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September 28, 2017

Parents Warned on the Risks of Homemade Wet Wipes

Parents Warned on the Risks of Homemade Wet Wipes

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In a recent statement, the International Federation of Aromatherapists (IFA) has warned parents on the risks of homemade wet wipes.

Within their detailed report, the governing body stated that parents are beginning to make their own baby wipes at home as a way of being frugal and health-conscious. While the intentions seem admirable, it appears that this could be causing babies more harm than good.

IFA, a registered UK charity, has voiced its concerns on the trend—particularly in reference to the addition of essential oils within many DIY wet wipe ‘recipes’. Essential oils are not suitable for young babies and can be potentially damaging to their skin. Homemade wet wipes are usually created using bamboo sheets or flannels that are soaked in sterilised water. Other substances are added for freshness and skin healing—witch-hazel and aloe vera are common additives. Finally, the wipes are finished with the inclusion of some essential oils such as lavender or orange blossom. Parents tend to keep them in an accessible airtight container.

IFA’s chairman, Colleen O’Flaherty-Hilder, stipulates that while parents’ intentions are good, they may not be aware of the chemical composition of essential oils or their potentially harmful effects.

Such trends have recently intensified in parenting circles, spread through online forums such as Mumsnet. The decision to copy commercial reusable wet wipes comes as a result of concerns on the amount of chemicals being used within consumer products. Top brands such as Huggies and Pampers have recently been criticised for their addition of various parabens and other possible irritating chemicals such as benzyl alcohol and phenoxyethanol. Under closer inspection, parents have discovered that some baby-focussed products have been given high hazard ratings—a concern to children and parents alike.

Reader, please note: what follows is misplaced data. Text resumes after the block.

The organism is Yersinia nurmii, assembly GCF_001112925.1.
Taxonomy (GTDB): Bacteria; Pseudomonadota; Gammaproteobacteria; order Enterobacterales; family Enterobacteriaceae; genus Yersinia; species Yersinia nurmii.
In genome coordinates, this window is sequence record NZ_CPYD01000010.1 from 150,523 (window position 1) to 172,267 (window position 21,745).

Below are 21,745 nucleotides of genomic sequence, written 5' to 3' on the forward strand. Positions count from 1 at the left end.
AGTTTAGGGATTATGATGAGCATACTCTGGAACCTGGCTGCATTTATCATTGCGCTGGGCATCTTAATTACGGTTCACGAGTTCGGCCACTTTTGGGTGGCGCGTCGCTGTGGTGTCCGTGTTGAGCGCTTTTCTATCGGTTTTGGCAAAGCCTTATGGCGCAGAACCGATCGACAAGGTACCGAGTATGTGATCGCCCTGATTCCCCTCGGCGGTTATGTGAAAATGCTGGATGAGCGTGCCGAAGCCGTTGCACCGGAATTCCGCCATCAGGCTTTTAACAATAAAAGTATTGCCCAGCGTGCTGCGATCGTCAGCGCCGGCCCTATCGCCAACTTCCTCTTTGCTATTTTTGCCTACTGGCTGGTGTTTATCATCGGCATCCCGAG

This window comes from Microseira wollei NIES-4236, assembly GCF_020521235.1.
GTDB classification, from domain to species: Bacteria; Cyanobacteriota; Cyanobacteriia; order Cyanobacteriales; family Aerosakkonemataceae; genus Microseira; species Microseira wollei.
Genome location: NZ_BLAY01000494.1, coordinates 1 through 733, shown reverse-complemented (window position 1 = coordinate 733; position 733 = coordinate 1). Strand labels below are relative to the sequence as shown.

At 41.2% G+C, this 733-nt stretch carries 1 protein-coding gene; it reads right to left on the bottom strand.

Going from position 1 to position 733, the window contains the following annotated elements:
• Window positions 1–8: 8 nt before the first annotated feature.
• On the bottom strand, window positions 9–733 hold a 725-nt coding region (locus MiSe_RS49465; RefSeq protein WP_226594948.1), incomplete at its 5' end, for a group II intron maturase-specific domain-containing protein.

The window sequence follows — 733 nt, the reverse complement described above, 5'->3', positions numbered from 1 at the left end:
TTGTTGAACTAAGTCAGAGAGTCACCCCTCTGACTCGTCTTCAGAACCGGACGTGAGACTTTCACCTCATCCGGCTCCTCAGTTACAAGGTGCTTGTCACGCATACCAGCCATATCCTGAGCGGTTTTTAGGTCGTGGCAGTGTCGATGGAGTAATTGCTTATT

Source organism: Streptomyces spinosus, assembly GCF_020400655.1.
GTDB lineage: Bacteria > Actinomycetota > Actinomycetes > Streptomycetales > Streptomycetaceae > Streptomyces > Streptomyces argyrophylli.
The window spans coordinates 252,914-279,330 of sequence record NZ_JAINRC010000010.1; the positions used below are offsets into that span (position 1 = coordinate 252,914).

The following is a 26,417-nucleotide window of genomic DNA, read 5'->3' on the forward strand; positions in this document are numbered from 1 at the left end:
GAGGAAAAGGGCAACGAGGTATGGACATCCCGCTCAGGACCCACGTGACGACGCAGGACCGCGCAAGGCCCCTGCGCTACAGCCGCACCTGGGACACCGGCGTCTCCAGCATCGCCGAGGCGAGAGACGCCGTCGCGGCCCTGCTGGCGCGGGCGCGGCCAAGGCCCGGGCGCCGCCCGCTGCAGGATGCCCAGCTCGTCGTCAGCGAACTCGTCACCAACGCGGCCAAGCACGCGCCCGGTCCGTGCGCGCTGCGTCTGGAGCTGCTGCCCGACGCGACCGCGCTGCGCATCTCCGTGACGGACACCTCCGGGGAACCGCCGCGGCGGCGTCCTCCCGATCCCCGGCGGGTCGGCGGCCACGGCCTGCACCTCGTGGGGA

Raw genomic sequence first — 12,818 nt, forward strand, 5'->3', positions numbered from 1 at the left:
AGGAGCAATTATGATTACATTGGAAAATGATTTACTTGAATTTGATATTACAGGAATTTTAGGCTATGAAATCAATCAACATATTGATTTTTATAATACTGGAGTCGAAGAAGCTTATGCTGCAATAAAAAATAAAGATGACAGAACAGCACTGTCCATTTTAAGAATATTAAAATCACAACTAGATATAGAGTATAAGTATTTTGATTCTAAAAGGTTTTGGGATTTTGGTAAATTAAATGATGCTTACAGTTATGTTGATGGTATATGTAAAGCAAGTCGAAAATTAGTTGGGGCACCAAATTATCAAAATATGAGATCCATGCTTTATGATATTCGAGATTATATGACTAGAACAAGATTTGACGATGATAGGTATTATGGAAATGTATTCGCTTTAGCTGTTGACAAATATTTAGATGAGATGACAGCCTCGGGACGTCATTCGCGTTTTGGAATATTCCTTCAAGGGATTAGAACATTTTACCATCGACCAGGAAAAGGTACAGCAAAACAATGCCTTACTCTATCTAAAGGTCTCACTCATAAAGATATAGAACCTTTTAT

See also: Conceiving Your Baby 

Unfortunately, parents’ attempt to make safer alternatives from home has resulted in more confusion on the topic. O’Flaherty-Hilder comments: ‘Aromatherapy and the use of essential oils is a subject that takes a lot of studying to master and to fully understand the chemistry which defines an essential oil.

‘While it might have a pleasant odour, the chemical composition of the oil could be irritating to the skin, or even become toxic, as the oils are absorbed into the blood stream of the baby via the skin.’

The IFA recommends seeking professional advice for anyone with concerns or queries on the matter. The National Institute for Health and Care Excellence (NICE) guidelines suggest not using skincare products on newborns at all. Instead, they endorse using only plain water for the first month of a baby’s life—apart from the occasional use of a little nappy cream. This advice is mirrored by the Royal College of Midwives.

For parents who still wish to make their own reusable homemade wet wipes, the IFA urges them to consult an IFA-qualified aromatherapist first for detailed guidance.

It is important to check the label before purchasing any wet wipes for your child. While some brands include harsh chemicals and perfumes, there are others available with very few additives at all. Water Wipes are one such example, including only two ingredients—99.9 percent purified water and 0.1 percent grapefruit seed extract—they are a safer option for parents on the go.

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